A unique collaborative effort by a consortium of Icelandic power companies and the Icelandic government to determine whether using supercritical geothermal fluids would improve the economics of power production from geothermal fields reached an unprecedented milestone at the end of January: After drilling for 168 days, a team reached a depth of 4,659 meters—deep enough to reach supercritical conditions.
When it first got its start around 2003, the Iceland Deep Drilling Project (IDDP) was armed with only a feasibility study suggesting that compared to relative output from conventional geothermal wells (which are about 2.5 kilometers [km] deep), the use of fluid produced from reservoirs hotter than 450C could increase power output tenfold. In 2009, the first borehole in a series of wells in Krafla, northeast Iceland—a project dubbed “IDDP-1”—unexpectedly penetrated into magma of between 900C and 1,000C, at a depth of only 2,100 meters (m). It was only the second time anyone in the world had drilled into magma—the first instance was in Hawaii in 2007—and the IDDP was elated by its achievement.
The IDDP—which includes HS Orka, Reykjavik Energy, Iceland’s National Power Co., and the National Energy Authority of Iceland—pumped cold water into the hole to fracture rock near the magma and create high permeability. Eventually, high-pressure steam at temperatures of more than 450C, a measured output that was sufficient for 35 MWe, was allowed to flow out of the hole for two years. IDDP-1 was widely lauded because it represented a unique engineered geothermal system that was the world’s first to supply heat directly from molten magma (for more, see “Developing the World’s First Magma-Enhanced Geothermal System” in POWER’s March 2014 issue).
In July 2012, however, repair of surface installations became unavoidable, and the well had to be quenched owing to the failure of master valves. According to the IDDP, this ultimately caused the collapse of the well casing. But while IDDP abandoned that project, the Krafla project isn’t entirely dead. This March, more than 30 magma and geothermal scientists from 11 countries convened for a three-day meeting in Paris to work out plans for the new $100 million Krafla Magma Testbed project, which could ultimately see another 2.1-km-deep hole drilled into the magma chamber. And this June, the International Continental Scientific Drilling Programme plans to pour in $5.5 million to kick start the project, which it says could present a prime opportunity to investigate magma properties in-situ.
The IDDP, meanwhile, has switched gears and pushed on with its own mission, choosing to explore Reykjanes (Figure 2) near the southern tip of the Reykjanes Peninsula, the second of three geothermal fields it had initially deemed suitable in its search for supercritical resources (the third is Hellisheidi in southwest Iceland). HS Orka, a power generator that operates and sells power from the 75-MW Svartsengi and 100-MW Reykjanesvirkjun goethermal power plants, led drilling at Reykjanes in close collaboration with IDDP partners Landsvirkjun, Orkuveita Reykjavíkur, the National Energy Authority, and Norwegian oil and gas firm Statoil.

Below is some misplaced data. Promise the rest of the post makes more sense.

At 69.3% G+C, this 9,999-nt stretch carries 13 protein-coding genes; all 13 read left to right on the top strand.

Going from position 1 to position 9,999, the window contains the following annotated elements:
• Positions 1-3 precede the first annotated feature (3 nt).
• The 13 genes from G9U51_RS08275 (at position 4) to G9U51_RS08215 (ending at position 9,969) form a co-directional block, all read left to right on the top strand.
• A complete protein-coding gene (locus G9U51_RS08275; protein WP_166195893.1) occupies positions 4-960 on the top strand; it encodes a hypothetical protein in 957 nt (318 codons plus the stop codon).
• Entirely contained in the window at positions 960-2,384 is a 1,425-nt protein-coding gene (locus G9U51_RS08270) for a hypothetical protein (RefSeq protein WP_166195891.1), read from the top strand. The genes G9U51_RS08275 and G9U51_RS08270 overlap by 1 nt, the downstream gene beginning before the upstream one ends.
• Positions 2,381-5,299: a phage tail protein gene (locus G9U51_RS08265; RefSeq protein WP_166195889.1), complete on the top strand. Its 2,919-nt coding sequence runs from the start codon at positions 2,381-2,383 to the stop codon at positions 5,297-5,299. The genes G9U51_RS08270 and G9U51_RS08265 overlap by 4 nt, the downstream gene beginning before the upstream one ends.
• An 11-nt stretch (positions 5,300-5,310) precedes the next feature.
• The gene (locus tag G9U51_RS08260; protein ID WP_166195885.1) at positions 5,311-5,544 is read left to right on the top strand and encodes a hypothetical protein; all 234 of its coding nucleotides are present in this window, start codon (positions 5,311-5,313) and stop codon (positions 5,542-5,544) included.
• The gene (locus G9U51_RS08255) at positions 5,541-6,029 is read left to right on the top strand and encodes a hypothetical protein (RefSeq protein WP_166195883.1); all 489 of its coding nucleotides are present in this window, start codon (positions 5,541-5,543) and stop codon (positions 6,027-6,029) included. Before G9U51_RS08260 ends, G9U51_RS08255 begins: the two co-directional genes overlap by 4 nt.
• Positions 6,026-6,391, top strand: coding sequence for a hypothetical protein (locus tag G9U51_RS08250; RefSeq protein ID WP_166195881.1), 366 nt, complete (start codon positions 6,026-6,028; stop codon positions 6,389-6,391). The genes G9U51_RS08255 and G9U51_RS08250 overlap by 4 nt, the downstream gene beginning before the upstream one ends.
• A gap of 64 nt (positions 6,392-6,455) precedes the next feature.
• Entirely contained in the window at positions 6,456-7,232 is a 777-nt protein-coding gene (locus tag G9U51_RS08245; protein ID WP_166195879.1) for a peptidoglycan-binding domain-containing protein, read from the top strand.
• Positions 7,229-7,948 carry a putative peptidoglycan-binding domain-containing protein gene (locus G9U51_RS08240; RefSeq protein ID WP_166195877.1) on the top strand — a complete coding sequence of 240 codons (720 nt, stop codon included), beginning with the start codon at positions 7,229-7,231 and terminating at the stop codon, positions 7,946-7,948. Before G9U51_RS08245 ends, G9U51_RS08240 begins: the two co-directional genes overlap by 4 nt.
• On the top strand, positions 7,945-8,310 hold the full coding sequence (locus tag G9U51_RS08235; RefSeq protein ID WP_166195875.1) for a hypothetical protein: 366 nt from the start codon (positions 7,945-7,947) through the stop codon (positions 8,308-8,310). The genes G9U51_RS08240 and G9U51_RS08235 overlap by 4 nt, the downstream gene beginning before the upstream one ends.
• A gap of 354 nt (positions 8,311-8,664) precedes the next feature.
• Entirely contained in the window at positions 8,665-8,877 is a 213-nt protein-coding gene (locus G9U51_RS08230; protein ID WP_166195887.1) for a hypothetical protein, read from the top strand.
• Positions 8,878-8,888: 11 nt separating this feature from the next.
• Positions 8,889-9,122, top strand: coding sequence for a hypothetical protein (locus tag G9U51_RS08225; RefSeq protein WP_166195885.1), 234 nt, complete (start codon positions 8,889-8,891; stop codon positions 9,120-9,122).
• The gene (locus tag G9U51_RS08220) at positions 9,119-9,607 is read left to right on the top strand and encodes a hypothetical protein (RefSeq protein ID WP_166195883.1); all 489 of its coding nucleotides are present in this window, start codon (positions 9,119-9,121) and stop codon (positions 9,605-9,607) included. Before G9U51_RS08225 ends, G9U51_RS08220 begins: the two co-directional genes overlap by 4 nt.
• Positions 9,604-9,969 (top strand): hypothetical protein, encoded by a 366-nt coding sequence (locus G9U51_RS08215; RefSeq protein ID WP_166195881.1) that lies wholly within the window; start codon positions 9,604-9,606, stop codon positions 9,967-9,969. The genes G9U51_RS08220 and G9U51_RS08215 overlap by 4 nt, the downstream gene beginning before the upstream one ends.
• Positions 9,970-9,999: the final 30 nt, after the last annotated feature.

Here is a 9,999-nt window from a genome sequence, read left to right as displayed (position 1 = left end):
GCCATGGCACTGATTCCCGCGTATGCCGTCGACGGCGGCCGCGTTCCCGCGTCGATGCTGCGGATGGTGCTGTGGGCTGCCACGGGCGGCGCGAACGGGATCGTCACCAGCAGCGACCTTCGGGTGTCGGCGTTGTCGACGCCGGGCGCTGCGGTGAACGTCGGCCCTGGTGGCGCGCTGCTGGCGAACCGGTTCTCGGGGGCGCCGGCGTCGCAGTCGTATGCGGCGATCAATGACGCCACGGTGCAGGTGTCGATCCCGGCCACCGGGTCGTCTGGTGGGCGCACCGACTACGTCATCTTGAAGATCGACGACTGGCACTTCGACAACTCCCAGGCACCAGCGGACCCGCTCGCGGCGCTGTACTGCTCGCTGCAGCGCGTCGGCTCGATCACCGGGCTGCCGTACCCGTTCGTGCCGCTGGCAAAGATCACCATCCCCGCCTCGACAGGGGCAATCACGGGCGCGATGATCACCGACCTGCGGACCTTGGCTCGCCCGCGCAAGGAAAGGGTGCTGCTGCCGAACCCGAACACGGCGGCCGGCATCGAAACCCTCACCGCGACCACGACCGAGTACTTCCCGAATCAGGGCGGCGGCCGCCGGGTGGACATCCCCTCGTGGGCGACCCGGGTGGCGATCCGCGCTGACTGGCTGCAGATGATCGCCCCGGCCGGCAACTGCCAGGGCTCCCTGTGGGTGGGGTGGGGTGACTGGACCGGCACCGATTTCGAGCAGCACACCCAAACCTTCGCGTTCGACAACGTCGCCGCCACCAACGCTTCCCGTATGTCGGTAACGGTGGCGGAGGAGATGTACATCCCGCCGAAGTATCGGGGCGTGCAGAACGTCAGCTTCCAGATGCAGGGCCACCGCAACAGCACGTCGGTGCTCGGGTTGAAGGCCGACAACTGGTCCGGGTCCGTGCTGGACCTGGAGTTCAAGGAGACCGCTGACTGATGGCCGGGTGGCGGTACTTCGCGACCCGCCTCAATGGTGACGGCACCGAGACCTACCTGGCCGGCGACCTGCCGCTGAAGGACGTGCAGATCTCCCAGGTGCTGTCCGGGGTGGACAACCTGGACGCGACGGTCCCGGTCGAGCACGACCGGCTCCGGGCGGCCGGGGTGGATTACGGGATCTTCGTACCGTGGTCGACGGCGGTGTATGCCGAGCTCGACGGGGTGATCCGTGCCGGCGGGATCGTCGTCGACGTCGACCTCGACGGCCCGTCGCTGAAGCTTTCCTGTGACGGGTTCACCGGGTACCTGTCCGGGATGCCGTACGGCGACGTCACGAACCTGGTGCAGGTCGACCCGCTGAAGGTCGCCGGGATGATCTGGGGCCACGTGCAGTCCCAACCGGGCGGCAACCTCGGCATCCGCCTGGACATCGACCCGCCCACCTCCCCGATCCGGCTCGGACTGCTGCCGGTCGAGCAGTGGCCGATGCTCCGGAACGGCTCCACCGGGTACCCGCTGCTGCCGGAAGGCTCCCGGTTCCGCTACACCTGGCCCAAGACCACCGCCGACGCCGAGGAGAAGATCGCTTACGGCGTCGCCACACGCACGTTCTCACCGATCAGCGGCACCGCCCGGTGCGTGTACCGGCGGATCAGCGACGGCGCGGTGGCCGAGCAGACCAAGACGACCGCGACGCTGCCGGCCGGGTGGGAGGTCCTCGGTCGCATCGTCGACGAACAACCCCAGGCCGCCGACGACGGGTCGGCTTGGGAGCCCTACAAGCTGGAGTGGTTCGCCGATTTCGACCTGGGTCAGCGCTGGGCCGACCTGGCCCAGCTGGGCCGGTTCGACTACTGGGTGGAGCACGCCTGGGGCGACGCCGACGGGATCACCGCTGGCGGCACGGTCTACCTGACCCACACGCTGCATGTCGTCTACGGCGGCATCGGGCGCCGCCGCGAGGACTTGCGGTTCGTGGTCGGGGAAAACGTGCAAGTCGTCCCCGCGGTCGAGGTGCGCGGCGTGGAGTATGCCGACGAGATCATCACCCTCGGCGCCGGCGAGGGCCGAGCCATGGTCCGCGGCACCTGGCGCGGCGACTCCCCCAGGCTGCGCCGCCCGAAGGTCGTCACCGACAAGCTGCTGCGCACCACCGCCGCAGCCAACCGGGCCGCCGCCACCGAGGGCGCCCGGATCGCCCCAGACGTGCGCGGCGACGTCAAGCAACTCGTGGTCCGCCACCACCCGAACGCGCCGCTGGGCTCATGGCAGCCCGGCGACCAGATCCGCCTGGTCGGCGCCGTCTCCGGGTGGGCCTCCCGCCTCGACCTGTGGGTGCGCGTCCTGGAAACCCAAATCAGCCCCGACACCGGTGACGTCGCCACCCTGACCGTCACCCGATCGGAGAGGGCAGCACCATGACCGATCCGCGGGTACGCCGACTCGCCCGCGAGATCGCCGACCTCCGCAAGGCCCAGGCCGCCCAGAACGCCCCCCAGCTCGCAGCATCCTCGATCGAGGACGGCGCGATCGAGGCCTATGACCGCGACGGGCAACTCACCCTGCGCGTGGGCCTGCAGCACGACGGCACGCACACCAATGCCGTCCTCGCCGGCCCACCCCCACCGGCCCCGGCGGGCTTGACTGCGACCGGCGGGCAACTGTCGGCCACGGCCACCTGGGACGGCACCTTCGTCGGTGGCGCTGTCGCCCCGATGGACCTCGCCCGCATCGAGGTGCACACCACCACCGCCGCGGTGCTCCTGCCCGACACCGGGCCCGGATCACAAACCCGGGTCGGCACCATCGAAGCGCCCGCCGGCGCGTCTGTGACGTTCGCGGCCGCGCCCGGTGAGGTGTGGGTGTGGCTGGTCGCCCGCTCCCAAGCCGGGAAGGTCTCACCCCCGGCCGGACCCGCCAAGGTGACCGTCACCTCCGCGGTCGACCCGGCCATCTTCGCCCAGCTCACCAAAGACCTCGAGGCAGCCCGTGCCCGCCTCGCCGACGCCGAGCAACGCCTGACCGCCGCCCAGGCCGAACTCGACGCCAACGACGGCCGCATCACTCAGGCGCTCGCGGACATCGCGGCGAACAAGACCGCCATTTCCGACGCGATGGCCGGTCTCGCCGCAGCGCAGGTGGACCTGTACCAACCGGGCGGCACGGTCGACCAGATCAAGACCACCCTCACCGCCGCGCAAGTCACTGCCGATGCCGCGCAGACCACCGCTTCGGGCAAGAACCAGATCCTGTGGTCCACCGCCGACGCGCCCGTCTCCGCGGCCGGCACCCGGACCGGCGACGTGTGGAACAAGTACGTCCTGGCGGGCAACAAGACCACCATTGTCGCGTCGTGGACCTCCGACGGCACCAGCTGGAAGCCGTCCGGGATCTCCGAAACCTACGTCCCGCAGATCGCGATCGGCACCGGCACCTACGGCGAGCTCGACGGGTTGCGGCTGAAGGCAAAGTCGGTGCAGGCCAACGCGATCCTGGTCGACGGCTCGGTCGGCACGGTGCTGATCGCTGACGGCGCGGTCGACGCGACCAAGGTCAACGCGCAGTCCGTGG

HS Orka’s Reykjanesvirkjun geothermal plant sits in the Reykjanes geothermal field, which is a unique field among Icelandic geothermal systems because its reservoir fluid is modified seawater and it uses seawater to cool its steam condensers. IDDP-2 took advantage of an existing 2,500-m-deep production well for the plant and deepened it over several months to 4,659 m, though it was cased only to a depth of 3,000 m.
The team encountered a number of hurdles as drilling progressed, including weather delays and issues with hole stability that required frequent reaming. It was also forced to pause again and again as the drilling assembly got stuck several times. While those issues were ultimately resolved, the team’s biggest roadblock emerged when it completely lost circulation below 3,060 m. “As cementing was not successful, below 3180 m, drilling continued without any return of drill cuttings to the surface,” IDDP said.
On January 25, it reached its record depth of 4,659 m, and IDDP declared that “all initial targets were reached.” Its goals, it said, were to drill deep to extract drill cores, measure the temperature, and search for permeability. “The temperature at the bottom of the well has already been measured at 427C, with fluid pressure of 340 bars, drill cores were retrieved, and the rocks appear to be permeable at depth,” it added. “It’s clear that the bottom of the well reached fluids at supercritical conditions so that the main drilling phase objective of the project has been achieved.”
The consortium recognizes the vast implications of its achievement. “In [the] future, our demonstration that it is possible to drill into a supercritical zone could have a large impact on the economics of high-temperature geothermal resources worldwide,” it said. The project also suggests that development of supercritical geothermal resources could be possible in any young volcanic-hosted geothermal system worldwide, such as at Kakkonda in Japan, Larderello in Italy, Los Humeros in Mexico, and The Geysers and Salton Sea in the U.S.
“By extending the available economic reservoir downwards, we can extend the lifetimes of existing producing fields,” it added. Also, fewer turbines may be required for a given power output as higher enthalpy fluids have greater power conversion efficiencies. And, as fewer wells are needed for a given output, this could technically increase the productivity of a geothermal field without increasing its environmental footprint, it noted.
For now, at least, the IDDP will focus its efforts on the IDDP-3 project at Hellisheidi, where work is slated to begin in 2020, as soon as the IDDP secures funding.
—Sonal Patel is a POWER associate editor